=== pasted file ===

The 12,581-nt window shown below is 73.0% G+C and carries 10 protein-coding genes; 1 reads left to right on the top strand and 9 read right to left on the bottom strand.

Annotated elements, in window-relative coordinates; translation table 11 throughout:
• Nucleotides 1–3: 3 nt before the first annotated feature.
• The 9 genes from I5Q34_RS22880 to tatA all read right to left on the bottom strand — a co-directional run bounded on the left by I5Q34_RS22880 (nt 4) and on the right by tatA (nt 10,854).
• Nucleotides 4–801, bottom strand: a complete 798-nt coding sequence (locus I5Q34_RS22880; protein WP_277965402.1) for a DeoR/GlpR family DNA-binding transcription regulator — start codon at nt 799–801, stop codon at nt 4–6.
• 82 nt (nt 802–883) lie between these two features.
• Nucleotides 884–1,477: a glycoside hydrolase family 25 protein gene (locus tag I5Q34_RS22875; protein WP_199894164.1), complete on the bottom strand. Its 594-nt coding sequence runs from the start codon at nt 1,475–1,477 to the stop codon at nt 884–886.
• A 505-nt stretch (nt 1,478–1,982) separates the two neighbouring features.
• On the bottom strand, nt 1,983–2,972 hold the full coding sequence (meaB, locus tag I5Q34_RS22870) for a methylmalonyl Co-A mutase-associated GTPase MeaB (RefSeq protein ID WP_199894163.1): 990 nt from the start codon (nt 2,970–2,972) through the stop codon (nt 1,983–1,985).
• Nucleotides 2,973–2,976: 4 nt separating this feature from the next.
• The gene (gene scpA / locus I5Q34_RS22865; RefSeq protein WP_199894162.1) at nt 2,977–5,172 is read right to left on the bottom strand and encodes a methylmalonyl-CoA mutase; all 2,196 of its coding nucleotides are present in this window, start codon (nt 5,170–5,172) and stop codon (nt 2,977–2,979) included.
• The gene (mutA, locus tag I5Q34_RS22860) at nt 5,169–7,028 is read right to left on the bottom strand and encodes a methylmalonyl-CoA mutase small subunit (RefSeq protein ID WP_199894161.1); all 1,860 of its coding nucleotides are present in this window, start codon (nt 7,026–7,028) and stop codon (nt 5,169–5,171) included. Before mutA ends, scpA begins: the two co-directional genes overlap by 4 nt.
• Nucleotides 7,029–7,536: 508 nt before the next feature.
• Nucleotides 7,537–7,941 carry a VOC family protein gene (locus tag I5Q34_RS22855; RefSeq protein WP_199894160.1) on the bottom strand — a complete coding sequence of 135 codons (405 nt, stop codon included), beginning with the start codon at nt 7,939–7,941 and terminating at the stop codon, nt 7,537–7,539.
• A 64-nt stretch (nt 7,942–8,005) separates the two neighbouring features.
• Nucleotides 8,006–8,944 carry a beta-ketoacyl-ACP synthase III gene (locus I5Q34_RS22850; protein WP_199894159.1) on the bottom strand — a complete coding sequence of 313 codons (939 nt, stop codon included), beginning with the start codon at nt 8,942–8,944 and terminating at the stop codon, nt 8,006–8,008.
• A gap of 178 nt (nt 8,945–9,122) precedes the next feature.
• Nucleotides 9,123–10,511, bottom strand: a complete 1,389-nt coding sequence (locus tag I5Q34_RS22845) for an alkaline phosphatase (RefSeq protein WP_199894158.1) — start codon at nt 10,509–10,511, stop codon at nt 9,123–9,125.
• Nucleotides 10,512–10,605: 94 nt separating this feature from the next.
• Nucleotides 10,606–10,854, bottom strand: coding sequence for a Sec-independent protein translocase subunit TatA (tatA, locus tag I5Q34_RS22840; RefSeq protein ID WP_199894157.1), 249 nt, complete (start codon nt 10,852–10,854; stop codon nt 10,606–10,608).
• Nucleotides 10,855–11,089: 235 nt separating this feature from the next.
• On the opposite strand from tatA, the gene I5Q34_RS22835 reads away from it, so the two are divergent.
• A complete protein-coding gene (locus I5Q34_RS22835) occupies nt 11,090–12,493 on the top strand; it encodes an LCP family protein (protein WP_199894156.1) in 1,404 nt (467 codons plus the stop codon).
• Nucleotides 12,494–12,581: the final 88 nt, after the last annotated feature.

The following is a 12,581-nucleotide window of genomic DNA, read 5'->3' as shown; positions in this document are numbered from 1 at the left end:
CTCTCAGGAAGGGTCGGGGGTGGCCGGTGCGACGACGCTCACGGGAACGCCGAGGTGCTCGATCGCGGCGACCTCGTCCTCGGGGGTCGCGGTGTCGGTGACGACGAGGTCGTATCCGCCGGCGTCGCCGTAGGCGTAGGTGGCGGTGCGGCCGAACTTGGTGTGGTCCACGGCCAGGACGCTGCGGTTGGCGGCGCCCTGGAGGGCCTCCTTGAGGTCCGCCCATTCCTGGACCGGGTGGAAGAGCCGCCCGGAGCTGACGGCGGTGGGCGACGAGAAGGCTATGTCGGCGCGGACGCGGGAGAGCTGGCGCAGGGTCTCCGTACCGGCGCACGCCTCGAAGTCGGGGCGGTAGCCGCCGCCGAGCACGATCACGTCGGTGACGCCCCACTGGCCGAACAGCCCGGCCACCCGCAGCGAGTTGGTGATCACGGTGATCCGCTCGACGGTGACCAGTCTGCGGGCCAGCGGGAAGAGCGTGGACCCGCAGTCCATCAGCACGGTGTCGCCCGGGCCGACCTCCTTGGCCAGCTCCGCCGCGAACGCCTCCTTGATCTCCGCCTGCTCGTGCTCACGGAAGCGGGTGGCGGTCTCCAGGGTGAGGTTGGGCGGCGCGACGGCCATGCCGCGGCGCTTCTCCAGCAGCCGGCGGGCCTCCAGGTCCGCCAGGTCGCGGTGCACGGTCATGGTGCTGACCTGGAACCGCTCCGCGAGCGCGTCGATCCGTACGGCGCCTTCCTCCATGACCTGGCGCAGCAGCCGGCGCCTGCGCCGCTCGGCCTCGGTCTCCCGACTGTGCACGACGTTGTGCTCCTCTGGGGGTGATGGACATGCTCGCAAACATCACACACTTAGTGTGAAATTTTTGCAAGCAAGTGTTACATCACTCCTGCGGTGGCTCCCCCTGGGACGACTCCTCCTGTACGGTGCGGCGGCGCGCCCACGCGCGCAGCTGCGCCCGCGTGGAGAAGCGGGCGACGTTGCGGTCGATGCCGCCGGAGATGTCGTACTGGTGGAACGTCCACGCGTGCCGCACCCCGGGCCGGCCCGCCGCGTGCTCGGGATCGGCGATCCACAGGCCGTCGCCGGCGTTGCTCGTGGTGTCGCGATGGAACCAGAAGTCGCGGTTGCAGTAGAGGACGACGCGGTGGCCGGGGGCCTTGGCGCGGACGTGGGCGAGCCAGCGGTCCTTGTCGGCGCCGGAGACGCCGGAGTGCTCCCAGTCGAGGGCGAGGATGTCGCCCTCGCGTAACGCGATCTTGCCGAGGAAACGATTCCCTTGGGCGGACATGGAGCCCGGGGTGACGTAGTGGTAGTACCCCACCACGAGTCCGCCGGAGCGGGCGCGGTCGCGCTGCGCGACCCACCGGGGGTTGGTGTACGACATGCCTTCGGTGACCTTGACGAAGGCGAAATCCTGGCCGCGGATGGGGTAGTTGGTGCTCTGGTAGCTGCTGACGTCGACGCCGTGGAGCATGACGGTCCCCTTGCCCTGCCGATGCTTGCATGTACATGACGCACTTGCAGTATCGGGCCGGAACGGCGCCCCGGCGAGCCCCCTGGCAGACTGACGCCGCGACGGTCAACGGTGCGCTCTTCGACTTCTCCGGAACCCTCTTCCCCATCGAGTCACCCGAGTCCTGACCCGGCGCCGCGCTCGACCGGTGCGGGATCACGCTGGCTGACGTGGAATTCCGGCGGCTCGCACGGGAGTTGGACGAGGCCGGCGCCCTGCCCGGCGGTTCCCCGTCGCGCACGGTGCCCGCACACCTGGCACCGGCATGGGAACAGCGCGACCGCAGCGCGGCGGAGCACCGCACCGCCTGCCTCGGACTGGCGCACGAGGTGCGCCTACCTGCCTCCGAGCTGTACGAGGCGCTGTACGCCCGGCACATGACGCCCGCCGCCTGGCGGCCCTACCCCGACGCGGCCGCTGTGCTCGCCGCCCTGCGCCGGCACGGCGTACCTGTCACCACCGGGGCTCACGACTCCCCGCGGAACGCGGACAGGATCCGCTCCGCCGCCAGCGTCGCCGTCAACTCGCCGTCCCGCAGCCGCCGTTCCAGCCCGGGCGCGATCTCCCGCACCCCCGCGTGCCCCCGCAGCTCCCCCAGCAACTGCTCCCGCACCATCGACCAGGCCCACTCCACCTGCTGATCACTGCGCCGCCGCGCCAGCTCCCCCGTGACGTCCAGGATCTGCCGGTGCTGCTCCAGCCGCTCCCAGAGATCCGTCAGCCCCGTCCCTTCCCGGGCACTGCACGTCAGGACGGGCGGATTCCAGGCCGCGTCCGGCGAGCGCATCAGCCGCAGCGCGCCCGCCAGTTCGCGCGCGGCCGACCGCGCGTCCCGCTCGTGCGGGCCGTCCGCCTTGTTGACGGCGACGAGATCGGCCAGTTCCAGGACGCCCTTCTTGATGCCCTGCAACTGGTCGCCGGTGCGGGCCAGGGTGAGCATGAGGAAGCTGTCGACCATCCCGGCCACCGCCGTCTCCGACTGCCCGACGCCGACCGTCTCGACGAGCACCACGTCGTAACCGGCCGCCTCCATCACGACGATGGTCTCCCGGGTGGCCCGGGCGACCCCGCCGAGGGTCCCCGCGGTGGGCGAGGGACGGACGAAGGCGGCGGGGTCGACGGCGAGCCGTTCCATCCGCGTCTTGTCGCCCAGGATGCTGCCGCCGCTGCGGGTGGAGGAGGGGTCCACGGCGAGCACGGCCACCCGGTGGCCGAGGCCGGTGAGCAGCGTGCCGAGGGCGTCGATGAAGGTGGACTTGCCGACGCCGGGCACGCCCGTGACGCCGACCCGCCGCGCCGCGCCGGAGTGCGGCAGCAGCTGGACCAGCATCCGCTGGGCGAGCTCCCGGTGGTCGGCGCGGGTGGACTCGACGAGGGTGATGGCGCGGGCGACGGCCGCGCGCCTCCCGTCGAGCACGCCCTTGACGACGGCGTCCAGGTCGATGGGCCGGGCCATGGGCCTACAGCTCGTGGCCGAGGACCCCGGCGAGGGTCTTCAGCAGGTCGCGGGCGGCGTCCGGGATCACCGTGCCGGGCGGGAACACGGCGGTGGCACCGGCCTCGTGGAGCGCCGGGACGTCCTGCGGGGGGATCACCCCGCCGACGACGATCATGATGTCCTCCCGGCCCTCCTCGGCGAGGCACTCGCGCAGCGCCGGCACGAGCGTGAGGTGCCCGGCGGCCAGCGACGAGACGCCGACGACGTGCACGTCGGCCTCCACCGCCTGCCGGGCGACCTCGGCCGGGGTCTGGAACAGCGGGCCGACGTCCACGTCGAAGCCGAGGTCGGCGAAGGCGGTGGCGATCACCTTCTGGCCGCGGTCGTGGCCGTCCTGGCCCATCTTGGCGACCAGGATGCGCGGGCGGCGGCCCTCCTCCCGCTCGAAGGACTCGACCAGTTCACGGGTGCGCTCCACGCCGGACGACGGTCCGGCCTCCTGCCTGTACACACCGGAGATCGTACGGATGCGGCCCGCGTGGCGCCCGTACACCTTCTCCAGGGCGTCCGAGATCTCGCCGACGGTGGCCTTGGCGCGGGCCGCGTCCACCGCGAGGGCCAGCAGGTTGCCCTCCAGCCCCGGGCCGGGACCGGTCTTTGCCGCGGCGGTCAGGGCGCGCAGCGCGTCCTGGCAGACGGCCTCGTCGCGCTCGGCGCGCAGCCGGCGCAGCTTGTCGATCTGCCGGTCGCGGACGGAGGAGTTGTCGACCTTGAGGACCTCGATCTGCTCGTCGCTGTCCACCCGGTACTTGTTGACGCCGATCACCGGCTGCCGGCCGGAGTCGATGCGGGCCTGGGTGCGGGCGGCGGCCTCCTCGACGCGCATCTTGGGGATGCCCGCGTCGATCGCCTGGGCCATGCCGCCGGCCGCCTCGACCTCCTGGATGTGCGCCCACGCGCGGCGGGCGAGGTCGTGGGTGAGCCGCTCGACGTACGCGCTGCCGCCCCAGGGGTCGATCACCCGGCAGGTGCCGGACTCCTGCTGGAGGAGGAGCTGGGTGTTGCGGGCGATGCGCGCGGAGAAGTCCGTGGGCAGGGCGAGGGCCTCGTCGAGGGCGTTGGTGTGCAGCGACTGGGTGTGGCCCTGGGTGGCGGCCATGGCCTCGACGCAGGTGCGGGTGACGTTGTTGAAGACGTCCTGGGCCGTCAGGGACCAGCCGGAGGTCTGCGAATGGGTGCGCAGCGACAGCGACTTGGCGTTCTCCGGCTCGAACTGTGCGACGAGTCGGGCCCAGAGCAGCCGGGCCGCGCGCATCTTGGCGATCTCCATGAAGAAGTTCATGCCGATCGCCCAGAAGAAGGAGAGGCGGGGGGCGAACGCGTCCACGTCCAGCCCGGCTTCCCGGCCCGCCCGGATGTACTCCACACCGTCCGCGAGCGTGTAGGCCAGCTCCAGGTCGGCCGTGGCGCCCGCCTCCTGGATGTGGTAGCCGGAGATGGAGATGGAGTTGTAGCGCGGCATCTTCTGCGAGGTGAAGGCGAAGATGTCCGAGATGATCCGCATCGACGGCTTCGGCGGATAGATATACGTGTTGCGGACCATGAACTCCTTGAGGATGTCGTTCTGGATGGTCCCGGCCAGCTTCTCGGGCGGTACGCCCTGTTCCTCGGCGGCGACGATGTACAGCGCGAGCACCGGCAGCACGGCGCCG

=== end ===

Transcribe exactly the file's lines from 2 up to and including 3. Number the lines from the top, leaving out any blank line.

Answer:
Annotated elements, in window-relative coordinates; translation table 11 throughout:
• Nucleotides 1–3: 3 nt before the first annotated feature.